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The Who's Tommy

Casey Nicholaw Works His Magic

The Tony-winning director talks about Aladdin, The Book of Mormon, and Elf.

By New York City
Casey Nicholaw
(© Tristan Fuge)
Casey Nicholaw
(© Tristan Fuge)
Casey Nicholaw has made the transition from Broadway performer to becoming one of its most successful choreographers and directors, having worked on such hits as Monty Python's Spamalot and The Drowsy Chaperone . His most recent shows have been Elf and The Book of Mormon, for which Nicholaw and his co-director Trey Parker won the Tony Award for Best Director. He is currently in Seattle, directing and choreographing the new musical Aladdin at the 5th Avenue Theatre. TheaterMania recently spoke with Nicholaw about these projects.

THEATERMANIA: What was Tony Award night like for you?
CASEY NICHOLAW: It was very fun and exciting. The whole experience felt like a dream. The really cool moment for me was at the Tony party. I was passing around the award to strangers and taking pictures. At 3am, in the car on my way back to my apartment, I was like, "Wow, I have a Tony." Then, once I returned to Seattle, the cast had a huge congratulations banner. They were dressed as Mormons, and brought in treats. It was a really special time for me.

TM: What interested you most about Aladdin?
CN: I always wanted to do something for Disney. I loved the movie. We are restoring six or seven songs written by Alan Menken and Howard Ashman that were cut from the movie. We are also adding new songs and making this production into a musical comedy.

TM: Does the musical follow the film?
CN: Absolutely, though we have expanded it and changed the tone a bit. We didn't include the non-human characters from the movie, because we didn't want to dress people in animal costumes or have puppets. There are three characters that were in the original screenplay, but didn't make it, who now serve as narrators for the piece.

TM: How do you come up with the staging for the songs?
CN: I listen to the music over and over again. I then watch my own movie of what the number should be or should look like in my head. From there, I try to bring that to life in rehearsals and onstage. We don't have an enormous budget in Seattle, so there won't be a flying carpet over the audiences' heads! Part of it is being creative and clever.

TM: Jonathan Freeman played Jafar in the Aladdin film, and he is now bringing his character to life on stage. What has it been like having him involved?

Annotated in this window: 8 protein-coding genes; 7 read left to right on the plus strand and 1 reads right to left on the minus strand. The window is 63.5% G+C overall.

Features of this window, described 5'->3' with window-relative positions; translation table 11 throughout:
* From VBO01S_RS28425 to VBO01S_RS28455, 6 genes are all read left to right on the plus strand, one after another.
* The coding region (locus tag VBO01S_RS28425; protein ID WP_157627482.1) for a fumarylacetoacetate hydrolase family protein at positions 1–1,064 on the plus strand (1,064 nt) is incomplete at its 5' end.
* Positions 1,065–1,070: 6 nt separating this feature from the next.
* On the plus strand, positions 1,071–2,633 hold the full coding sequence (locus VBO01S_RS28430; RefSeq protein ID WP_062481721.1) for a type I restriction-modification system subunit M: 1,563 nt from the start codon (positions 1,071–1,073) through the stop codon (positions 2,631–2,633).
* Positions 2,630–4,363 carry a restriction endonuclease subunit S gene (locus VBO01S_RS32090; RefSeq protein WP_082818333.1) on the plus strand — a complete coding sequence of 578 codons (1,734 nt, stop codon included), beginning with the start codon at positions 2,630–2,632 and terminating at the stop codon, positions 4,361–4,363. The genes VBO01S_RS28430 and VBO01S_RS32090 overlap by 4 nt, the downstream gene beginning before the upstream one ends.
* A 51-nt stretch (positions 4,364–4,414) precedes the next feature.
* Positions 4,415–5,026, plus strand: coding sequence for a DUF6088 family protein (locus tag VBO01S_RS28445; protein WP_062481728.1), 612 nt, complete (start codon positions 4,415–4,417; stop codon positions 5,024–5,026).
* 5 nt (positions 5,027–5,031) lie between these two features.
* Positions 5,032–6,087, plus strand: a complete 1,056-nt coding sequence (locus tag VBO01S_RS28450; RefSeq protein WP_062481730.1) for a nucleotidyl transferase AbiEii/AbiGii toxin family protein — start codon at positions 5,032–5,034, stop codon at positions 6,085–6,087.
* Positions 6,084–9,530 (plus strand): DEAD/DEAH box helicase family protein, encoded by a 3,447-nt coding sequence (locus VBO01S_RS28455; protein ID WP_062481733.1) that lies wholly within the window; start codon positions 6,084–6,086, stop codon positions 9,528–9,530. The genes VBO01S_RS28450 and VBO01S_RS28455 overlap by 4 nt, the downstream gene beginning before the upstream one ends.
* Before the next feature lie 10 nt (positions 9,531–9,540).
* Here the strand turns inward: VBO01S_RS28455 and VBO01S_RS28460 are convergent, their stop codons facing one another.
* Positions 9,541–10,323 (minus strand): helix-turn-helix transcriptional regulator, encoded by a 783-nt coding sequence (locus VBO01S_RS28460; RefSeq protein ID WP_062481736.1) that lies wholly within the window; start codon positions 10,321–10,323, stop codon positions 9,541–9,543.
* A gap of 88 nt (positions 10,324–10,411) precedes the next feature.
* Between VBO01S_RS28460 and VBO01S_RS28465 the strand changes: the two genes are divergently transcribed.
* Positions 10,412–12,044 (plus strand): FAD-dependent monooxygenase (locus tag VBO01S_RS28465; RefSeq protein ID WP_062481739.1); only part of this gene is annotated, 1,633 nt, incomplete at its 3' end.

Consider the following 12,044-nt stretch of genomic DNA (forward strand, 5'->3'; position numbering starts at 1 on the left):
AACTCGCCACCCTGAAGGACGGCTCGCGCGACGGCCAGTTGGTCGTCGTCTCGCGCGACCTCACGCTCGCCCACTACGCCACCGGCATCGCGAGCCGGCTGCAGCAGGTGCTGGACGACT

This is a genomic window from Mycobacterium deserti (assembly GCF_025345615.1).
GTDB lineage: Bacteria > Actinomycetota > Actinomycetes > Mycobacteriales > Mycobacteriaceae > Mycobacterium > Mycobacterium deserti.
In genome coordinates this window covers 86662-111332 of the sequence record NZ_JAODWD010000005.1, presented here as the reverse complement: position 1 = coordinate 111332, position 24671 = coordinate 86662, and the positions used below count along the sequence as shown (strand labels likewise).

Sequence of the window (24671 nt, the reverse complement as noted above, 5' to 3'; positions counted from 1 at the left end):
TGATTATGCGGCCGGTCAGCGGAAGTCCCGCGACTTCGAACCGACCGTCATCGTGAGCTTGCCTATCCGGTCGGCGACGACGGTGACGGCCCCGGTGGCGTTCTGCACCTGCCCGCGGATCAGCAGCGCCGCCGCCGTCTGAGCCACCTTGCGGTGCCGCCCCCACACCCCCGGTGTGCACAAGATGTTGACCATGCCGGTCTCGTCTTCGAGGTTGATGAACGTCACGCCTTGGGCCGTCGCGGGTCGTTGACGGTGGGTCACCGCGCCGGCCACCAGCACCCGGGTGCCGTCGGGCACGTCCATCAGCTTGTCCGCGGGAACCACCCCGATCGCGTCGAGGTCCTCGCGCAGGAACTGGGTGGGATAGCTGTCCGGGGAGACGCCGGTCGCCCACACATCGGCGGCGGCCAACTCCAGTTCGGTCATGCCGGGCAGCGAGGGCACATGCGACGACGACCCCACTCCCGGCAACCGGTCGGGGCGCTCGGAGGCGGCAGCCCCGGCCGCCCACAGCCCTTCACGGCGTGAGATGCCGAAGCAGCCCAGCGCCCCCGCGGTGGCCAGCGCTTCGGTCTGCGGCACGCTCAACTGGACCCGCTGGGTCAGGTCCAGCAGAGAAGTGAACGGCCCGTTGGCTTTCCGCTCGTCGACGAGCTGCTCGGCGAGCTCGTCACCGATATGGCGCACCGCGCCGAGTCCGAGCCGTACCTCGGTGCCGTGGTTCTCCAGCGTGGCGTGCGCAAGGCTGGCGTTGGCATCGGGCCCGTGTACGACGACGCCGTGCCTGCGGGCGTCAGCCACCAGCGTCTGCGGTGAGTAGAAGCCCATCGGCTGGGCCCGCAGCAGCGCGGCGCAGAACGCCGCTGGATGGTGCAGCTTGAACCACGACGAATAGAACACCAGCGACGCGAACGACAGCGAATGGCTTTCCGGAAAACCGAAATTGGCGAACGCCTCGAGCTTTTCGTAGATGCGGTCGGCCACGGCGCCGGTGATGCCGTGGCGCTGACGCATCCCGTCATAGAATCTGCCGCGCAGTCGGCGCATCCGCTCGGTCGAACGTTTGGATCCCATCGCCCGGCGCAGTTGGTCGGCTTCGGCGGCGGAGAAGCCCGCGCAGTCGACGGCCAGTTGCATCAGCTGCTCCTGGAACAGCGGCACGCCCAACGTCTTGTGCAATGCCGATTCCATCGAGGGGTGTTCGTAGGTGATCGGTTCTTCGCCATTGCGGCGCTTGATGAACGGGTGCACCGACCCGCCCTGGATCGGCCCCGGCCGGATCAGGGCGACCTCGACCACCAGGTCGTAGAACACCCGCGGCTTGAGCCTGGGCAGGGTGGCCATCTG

CN: It's been great. The first time we did the read through and everyone heard Jafar's voice, they went crazy!

TM: Will Aladdin be heading to the Great White Way?
CN: It's not scheduled for Broadway. The goal is to create this for Disney and see how this version looks and if audiences like the script.

Rema Webb, Andrew Rannells, and Josh Gadin The Book of Mormon
(© Joan Marcus)
Rema Webb, Andrew Rannells, and Josh Gad
in The Book of Mormon
(© Joan Marcus)
TM: Let's talk about The Book of Mormon. What were your initial thoughts on the musical? Did you feel the material was too shocking?
CN: At first, yes; but once we got the heart and the context down, it didn't feel that way any longer. If people only read the script, they would be shocked.

TM: Which was your favorite number to choreograph?
CN: Wow, so many! The first number I choreographed is "Two By Two," which is the second song, and that was a blast. I like "Turn It Off."

TM: Were you expecting the production to be this widely accepted, and to have such an impact on audiences?
CN: In the beginning, we had no idea. We were just working on a fun piece. We did a six-week workshop before we went into Broadway rehearsals, and knew at that point that we were onto something, especially after talking to people who were involved with the workshop.

TM: Elf was a big hit this past holiday season. Will the production be returning to Broadway for the holidays?
CN: I certainly hope so. We are trying! At this point, it's about getting a theatre. We are waiting for someone to call and say we have space for you.


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